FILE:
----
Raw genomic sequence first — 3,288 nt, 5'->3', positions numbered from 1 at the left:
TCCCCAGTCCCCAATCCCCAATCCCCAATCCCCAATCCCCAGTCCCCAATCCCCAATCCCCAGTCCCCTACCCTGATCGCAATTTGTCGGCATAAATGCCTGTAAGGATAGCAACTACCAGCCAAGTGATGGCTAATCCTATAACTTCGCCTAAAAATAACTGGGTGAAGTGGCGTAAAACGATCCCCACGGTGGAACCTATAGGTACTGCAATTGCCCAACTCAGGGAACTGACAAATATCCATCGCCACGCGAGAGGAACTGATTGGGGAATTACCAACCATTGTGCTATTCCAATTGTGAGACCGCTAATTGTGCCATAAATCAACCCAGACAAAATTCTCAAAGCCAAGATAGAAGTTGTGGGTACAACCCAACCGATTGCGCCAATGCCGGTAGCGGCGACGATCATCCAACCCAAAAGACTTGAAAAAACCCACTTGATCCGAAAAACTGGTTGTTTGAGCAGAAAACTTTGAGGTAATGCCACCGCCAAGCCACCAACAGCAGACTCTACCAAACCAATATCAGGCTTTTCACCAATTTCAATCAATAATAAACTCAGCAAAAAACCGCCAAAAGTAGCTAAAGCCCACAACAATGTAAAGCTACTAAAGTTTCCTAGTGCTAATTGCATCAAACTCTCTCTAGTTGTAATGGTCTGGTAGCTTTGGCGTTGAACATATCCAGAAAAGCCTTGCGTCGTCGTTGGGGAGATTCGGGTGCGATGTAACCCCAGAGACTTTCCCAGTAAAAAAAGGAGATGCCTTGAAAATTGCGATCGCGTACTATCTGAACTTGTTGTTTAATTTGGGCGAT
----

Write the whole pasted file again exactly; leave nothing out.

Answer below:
Raw genomic sequence first — 3,288 nt, 5'->3', positions numbered from 1 at the left:
TCCCCAGTCCCCAATCCCCAATCCCCAATCCCCAATCCCCAGTCCCCAATCCCCAATCCCCAGTCCCCTACCCTGATCGCAATTTGTCGGCATAAATGCCTGTAAGGATAGCAACTACCAGCCAAGTGATGGCTAATCCTATAACTTCGCCTAAAAATAACTGGGTGAAGTGGCGTAAAACGATCCCCACGGTGGAACCTATAGGTACTGCAATTGCCCAACTCAGGGAACTGACAAATATCCATCGCCACGCGAGAGGAACTGATTGGGGAATTACCAACCATTGTGCTATTCCAATTGTGAGACCGCTAATTGTGCCATAAATCAACCCAGACAAAATTCTCAAAGCCAAGATAGAAGTTGTGGGTACAACCCAACCGATTGCGCCAATGCCGGTAGCGGCGACGATCATCCAACCCAAAAGACTTGAAAAAACCCACTTGATCCGAAAAACTGGTTGTTTGAGCAGAAAACTTTGAGGTAATGCCACCGCCAAGCCACCAACAGCAGACTCTACCAAACCAATATCAGGCTTTTCACCAATTTCAATCAATAATAAACTCAGCAAAAAACCGCCAAAAGTAGCTAAAGCCCACAACAATGTAAAGCTACTAAAGTTTCCTAGTGCTAATTGCATCAAACTCTCTCTAGTTGTAATGGTCTGGTAGCTTTGGCGTTGAACATATCCAGAAAAGCCTTGCGTCGTCGTTGGGGAGATTCGGGTGCGATGTAACCCCAGAGACTTTCCCAGTAAAAAAAGGAGATGCCTTGAAAATTGCGATCGCGTACTATCTGAACTTGTTGTTTAATTTGGGCGAT